How can regulation prevent social media from doing serious harm? A new course in fall 2019, Social Media and the Law, took on that inherently complex question.
On Dec. 18, the U.S. House of Representatives voted to impeach President Donald J. Trump, making him the third president since the founding of the United States to face this sanction. HLS faculty weigh in how we got here and what to expect next.
On Wednesday, Dec. 4, Noah Feldman, the Felix Frankfurter Professor of Law at Harvard Law School, testified before the House Judiciary Committee at a public hearing on the constitutional grounds for impeaching the president.
With the launch of the presidential impeachment inquiry by the House of Representatives, constitutional scholars at Harvard Law School weigh in on both the current controversy and on this rarely used and poorly understood congressional power.
Zero-L, a new online course, is meant to help all incoming students, including those who don’t have any pre-law background. Featuring an array of Harvard Law School professors, it covers topics ranging from the separation of powers to how to speak in class in response to a cold call.
Supreme Court Associate Justice John Paul Stevens, the second longest-serving justice in the Court’s history, died July 16, at the age of 99. With the passing of Justice Stevens has come an outpouring of remembrances and testaments to his influential presence during his thirty-five years on the Court.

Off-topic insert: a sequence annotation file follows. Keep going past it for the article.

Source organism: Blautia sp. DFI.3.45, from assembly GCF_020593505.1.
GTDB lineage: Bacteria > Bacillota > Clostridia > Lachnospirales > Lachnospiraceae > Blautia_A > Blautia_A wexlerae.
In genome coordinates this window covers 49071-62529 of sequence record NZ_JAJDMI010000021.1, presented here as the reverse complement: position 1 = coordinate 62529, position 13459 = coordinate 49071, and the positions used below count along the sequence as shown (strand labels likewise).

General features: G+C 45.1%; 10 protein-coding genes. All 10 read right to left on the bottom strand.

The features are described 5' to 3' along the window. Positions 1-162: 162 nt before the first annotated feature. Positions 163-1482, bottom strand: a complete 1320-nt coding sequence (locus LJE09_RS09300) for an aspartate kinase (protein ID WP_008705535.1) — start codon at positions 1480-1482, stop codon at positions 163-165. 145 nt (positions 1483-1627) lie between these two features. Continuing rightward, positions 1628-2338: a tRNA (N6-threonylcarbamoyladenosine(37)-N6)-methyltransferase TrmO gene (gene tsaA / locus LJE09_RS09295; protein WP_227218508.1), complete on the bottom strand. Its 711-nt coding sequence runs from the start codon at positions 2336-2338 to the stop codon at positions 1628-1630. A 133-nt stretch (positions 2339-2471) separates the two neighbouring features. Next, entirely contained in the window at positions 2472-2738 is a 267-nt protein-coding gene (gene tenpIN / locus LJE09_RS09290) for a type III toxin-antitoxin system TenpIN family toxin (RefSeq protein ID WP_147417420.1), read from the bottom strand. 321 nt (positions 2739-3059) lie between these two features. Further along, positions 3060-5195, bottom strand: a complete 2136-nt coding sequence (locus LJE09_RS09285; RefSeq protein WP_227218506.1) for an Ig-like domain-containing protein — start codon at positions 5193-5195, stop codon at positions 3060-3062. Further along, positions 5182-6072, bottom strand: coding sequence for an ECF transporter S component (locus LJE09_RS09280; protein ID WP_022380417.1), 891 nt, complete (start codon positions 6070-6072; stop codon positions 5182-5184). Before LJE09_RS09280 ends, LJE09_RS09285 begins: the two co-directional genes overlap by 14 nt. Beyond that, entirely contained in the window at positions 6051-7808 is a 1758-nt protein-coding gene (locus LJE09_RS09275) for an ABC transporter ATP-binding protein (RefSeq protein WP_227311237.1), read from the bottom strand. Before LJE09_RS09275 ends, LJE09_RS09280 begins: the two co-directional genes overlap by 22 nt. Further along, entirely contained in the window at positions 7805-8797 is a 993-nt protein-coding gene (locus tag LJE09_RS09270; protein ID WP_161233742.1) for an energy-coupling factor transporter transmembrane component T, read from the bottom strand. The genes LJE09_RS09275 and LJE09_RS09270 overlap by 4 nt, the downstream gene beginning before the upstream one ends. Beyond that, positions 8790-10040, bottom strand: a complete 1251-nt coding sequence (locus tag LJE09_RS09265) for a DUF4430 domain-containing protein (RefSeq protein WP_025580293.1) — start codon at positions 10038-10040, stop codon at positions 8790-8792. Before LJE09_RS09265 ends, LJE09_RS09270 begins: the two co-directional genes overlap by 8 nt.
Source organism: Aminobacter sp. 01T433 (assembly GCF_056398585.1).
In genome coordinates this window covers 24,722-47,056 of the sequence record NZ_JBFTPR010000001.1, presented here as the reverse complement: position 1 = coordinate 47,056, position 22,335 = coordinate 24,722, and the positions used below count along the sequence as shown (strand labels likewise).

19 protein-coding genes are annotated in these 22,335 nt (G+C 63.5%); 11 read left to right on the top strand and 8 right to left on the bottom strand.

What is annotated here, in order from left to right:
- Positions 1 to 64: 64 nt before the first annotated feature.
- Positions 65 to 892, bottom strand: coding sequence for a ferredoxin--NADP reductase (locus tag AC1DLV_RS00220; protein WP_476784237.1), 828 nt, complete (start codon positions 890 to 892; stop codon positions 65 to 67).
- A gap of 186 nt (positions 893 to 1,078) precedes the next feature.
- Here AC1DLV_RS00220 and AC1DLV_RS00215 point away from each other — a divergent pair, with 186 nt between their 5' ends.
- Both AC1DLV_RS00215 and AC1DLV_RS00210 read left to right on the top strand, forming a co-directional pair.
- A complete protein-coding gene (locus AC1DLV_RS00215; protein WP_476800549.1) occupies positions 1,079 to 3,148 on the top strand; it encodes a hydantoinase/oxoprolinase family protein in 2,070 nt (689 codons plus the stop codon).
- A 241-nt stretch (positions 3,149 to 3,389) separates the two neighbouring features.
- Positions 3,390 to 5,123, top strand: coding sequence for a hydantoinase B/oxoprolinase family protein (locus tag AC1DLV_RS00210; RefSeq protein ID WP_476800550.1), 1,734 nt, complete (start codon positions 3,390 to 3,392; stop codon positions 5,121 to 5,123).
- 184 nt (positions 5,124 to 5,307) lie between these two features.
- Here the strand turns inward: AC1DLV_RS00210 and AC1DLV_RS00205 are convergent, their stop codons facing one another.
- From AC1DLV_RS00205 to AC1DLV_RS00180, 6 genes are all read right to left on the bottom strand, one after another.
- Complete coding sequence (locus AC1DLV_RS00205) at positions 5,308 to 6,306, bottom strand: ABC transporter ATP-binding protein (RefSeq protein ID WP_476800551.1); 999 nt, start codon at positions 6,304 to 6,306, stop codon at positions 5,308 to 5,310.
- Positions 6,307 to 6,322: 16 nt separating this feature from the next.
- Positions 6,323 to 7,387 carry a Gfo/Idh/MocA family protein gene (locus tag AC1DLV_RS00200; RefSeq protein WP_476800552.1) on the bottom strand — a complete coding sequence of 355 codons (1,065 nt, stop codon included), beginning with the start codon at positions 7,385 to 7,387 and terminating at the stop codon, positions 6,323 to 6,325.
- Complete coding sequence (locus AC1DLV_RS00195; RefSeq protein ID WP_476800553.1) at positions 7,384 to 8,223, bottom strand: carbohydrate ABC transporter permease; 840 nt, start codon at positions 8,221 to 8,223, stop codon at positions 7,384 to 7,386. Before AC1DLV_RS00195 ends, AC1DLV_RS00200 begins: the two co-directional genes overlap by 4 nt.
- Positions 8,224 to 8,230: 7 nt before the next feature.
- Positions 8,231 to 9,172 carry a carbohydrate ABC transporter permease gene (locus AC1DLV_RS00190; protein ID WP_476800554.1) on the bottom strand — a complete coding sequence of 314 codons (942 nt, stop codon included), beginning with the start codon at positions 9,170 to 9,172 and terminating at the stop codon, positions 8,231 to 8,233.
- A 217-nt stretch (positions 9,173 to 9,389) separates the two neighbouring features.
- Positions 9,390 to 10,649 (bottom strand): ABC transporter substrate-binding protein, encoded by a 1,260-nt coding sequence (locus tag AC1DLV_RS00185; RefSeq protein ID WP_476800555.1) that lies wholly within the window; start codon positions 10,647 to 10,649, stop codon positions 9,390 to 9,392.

Particular moments in history and strategic breaks with unwritten rules have helped many U.S. presidents expand their powers incrementally, leading some to wonder how wide-ranging presidential powers can be.
New report from Facebook summarizes next steps in a plan to establish an independent content oversight board. For Noah Feldman, who first proposed the idea, helping develop a new approach to one of the most vexing challenges confronting social media has been one of the most exciting things in his professional life.
“It Can’t Happen Here,” the novel by Sinclair Lewis written in the 1930s as fascism was rising in Europe, imagines an America overtaken by an authoritarian regime. The new book edited by Harvard Law Professor Cass Sunstein ’78, “Can It Happen Here?: Authoritarianism in America” (Dey Street Books), does not predict the same fate. Yet the contributors—several also affiliated with Harvard Law—take seriously the possibility that it could happen here, despite the safeguards built into the American system of government.
Professor Noah Feldman is the first to admit that James Madison will probably never merit a hip-hop Broadway musical like his partner in Constitution drafting turned bitter political foe.